Variety of auxiliary means enables independent living


Whether wheeled walkers, gripper tongs or wheelchairs – auxiliary means are diverse and come along with quite different possibilities of usage. They can promote mobility, maintain the independence of people with disabilities in everyday life and support communication, both privately and at work.

Photo: Robot gripping arm pours in some water in a cup; Copyright: Messe Düsseldorf/ctillmann

There are still a lot of technical solutions when it comes to auxiliary means; © Messe Düsseldorf/ctillmann

The prevalance of technical solutions can still be observed in all these areas. For example, robot based aids support communication by animating autistic children to increased interaction. Or they help – in the form of a robot arm – to grip objects. Of course there are also people who have no relation to this type of aids, but who are generally not averse to try technical solutions anyway.

In this case, various apps might be a welcome alternative. Again and again new mobile applications for smartphones and tablets enter the market which are supposed to make life easier for people with disabilities. Meanwhile, there are for example many apps which boost the ability to communicate with the help of simple image sequences and contribute to facilitating the exchange with the environment.

The free app LetMeTalk offers several small images on various everyday situations, which can be combined. Communication in all areas of life is supported by forming sentences this way which express requests for spread at breakfast, for example. These and other similar apps have the potential to facilitate communication for many people with speech, language, and voice problems. It could be a possibility for people with autism, mutism or mild dementia, for example.

In the area of mobility aids many apps are supposed to help to simplify locomotion and orientation for people with different disabilities in their environment as well. Be it a global map for wheelchair-accessible places or a navigation app for blind people.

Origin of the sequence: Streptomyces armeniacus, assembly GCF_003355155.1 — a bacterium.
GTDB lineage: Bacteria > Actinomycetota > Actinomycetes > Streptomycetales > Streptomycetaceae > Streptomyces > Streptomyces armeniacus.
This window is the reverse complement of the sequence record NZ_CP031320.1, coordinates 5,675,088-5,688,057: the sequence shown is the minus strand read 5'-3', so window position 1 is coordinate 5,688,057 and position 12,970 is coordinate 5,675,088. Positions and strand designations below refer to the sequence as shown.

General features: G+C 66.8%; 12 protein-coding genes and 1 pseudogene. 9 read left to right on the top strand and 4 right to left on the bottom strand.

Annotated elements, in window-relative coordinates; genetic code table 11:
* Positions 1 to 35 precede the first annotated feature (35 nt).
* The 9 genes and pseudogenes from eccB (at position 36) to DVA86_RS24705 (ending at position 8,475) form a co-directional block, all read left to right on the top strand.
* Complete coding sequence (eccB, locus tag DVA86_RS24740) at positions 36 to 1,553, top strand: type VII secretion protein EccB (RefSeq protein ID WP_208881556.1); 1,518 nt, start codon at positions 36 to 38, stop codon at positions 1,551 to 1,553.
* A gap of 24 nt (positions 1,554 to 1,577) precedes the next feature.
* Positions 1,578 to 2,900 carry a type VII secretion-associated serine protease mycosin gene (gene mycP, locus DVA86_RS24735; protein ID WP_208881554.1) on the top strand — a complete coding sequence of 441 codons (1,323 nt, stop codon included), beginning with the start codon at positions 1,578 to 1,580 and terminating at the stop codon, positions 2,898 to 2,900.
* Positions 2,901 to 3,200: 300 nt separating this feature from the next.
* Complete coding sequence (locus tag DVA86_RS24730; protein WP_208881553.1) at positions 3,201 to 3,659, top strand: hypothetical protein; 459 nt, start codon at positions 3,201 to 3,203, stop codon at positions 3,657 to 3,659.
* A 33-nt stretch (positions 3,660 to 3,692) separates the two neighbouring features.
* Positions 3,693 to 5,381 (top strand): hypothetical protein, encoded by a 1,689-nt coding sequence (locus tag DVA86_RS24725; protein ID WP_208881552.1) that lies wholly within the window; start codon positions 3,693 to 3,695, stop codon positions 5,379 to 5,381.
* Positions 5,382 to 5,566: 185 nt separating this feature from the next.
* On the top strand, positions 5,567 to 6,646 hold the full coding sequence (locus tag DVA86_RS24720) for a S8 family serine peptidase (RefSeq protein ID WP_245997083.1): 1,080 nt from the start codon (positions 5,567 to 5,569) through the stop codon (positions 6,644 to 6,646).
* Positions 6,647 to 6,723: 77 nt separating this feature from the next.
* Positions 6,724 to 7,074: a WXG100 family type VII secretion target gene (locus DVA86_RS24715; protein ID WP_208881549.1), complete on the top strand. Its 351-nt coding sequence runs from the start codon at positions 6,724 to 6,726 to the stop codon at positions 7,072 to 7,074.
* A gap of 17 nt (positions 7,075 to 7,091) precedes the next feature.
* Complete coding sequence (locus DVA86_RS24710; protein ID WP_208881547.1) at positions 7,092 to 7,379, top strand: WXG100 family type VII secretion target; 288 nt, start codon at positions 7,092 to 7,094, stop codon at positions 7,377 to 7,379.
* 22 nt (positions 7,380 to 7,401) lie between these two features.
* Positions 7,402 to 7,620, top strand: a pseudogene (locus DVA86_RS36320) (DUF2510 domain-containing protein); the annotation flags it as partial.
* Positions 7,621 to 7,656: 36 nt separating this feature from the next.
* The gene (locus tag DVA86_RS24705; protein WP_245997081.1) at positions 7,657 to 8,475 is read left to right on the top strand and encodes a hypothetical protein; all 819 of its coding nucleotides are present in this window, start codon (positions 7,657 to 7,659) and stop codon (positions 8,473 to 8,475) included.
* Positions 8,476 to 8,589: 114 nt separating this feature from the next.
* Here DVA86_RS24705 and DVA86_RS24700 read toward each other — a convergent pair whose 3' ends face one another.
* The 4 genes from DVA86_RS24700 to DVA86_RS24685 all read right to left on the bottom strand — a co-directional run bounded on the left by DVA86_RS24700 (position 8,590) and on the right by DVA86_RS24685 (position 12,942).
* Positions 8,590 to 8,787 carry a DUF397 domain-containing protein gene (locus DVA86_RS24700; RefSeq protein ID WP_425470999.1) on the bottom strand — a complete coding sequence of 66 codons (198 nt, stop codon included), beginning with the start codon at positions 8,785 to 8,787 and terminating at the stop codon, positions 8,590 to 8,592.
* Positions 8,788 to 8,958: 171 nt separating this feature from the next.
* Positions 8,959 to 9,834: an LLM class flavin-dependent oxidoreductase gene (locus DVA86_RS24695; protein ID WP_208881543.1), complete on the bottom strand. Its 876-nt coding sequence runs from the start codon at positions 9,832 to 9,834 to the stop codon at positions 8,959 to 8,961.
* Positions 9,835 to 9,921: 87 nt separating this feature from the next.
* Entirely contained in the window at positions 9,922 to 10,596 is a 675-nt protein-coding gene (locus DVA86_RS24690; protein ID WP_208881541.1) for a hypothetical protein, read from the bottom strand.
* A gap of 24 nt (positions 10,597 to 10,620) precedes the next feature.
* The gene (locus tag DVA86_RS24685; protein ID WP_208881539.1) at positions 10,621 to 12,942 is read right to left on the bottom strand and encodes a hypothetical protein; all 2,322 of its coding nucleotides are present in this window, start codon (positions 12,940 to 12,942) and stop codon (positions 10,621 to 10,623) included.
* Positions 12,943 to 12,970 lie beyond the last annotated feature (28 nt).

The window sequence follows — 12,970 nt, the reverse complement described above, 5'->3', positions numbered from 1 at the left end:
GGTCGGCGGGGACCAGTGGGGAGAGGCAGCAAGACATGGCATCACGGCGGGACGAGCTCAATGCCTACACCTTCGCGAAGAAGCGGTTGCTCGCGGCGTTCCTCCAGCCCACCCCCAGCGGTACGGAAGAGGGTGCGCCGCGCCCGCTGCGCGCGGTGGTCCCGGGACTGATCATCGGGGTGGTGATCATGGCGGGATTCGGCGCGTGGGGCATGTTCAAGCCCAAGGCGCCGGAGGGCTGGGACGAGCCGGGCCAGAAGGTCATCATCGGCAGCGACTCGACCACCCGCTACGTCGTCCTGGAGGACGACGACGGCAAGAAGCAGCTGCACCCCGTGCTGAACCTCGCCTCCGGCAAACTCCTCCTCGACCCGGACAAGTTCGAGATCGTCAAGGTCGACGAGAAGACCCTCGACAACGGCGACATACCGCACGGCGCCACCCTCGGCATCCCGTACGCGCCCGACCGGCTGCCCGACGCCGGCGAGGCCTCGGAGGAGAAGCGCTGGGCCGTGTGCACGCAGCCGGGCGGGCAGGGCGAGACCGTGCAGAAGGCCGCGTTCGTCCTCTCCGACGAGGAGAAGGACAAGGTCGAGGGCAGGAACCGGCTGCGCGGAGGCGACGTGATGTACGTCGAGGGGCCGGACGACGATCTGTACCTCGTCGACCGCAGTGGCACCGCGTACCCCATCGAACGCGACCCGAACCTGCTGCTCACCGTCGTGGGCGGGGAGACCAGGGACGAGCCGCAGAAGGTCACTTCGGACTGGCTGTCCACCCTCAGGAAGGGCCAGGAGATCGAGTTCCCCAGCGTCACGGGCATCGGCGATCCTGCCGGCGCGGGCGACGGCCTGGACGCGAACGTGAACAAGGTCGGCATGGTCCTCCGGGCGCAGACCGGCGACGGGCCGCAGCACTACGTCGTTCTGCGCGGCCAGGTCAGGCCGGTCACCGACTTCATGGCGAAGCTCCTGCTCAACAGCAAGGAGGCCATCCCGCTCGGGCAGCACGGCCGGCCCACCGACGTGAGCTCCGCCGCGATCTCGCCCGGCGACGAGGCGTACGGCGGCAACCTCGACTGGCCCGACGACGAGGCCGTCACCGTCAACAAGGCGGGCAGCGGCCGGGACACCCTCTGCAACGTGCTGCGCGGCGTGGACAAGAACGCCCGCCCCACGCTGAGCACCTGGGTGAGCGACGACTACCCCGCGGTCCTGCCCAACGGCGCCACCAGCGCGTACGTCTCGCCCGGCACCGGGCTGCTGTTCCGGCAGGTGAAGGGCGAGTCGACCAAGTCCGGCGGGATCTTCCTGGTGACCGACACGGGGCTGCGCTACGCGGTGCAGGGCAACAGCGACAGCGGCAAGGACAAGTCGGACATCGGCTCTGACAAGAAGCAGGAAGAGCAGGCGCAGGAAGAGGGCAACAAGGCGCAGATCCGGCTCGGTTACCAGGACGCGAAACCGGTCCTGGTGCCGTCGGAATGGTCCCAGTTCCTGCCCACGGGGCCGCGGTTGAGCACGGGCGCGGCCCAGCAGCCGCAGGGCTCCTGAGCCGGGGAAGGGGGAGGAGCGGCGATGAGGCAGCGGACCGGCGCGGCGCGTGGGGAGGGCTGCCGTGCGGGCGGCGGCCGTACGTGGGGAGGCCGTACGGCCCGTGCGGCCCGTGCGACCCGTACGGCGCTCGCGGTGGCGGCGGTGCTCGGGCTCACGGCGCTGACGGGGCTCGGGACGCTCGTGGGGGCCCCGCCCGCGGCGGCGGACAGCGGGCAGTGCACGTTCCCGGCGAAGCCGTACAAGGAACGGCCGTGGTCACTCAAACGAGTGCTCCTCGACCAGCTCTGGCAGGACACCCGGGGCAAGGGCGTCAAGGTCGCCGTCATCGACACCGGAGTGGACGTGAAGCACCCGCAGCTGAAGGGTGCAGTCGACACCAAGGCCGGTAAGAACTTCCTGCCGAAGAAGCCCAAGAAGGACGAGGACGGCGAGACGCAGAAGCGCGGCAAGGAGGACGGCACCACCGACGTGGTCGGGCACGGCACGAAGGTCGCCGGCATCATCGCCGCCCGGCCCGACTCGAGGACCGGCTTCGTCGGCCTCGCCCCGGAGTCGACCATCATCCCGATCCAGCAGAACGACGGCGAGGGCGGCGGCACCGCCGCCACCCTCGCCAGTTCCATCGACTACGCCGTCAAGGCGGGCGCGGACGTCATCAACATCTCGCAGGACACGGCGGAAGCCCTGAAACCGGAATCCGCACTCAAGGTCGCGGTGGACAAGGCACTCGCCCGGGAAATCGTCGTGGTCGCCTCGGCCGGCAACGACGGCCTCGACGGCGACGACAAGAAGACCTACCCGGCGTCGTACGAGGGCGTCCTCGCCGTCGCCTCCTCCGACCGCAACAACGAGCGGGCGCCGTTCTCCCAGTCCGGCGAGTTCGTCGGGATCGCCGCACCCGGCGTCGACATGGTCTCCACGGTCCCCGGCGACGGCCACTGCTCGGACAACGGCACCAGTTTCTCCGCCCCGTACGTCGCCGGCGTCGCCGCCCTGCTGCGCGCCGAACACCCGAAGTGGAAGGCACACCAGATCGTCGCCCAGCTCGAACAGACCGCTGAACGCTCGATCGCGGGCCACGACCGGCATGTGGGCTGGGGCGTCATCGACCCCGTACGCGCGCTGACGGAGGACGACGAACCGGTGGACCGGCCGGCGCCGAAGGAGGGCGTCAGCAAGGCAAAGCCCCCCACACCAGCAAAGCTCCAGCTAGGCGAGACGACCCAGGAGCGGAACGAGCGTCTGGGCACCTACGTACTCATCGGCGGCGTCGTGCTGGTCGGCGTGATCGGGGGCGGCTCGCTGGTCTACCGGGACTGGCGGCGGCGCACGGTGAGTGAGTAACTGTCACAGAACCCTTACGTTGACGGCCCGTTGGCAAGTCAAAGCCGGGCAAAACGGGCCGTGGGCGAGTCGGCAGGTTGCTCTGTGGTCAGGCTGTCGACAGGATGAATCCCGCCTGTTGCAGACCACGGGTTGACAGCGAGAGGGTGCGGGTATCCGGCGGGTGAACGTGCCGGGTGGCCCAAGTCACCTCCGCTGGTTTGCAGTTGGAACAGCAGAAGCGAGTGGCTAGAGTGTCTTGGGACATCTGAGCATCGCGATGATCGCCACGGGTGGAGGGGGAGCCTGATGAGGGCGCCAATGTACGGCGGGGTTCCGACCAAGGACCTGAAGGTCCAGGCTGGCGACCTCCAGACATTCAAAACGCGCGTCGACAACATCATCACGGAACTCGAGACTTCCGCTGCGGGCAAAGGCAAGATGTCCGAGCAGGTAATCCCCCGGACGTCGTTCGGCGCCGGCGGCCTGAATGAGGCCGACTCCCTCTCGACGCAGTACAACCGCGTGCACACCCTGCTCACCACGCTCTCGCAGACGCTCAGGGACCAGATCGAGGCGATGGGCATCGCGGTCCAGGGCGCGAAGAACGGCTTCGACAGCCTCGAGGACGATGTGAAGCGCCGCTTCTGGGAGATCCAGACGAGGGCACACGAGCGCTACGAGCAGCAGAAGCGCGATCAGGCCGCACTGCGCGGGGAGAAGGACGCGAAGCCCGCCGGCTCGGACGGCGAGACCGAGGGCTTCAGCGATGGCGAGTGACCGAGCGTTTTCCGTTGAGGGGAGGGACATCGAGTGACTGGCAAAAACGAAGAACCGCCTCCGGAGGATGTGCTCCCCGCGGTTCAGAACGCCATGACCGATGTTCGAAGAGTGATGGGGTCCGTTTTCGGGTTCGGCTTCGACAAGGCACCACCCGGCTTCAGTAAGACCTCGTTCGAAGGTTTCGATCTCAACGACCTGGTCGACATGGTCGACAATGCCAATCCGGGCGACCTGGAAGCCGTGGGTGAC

Photo: Braille smartwatch; Copyright: Messe Düsseldorf/ctillmann

The Braille smartwatch makes it possible to send and receive messages in Braille; © Messe Düsseldorf/ctillmann

But also for people with learning disabilities a navigation system for public transport is planned. At the project "Mobile - Mobile Geeks" a smart watch makes sure that these people can use the bus and train more independent and self-determined. And by using a Braille watch blind people can receive messages and notifications easily and answer directly in Braille.

Also elabortate technical approaches consistently have a high approval rating when it comes to prostheses: high-tech forearm prostheses can be controlled by smartphone and associated app. This way, an uncomplicated access to different functional programs is made possible which perfrom preset typical handles for the office, for example.

But it could also be technically easier with the wheelchair towing machine "MySlave" of the Rehability GmbH, for example. Whether on a shopping tour or on a leisurely stroll through the city – the e-drive which can be attached to the front of the wheelchair is supposed to be a lifestyle product with a simple design and low weight in the first place.

Design and contribution to a better life are also important components in many eating and gripping aids. While functionality in existing products cannot really be improved further, the manufacturers are increasingly working on appealing designs of everyday helpers. So that self-determined living does not only work, but also makes fun.

Photo: Nadine Lormis; Copyright: B. Frommann

© B. Frommann

Nadine Lormis

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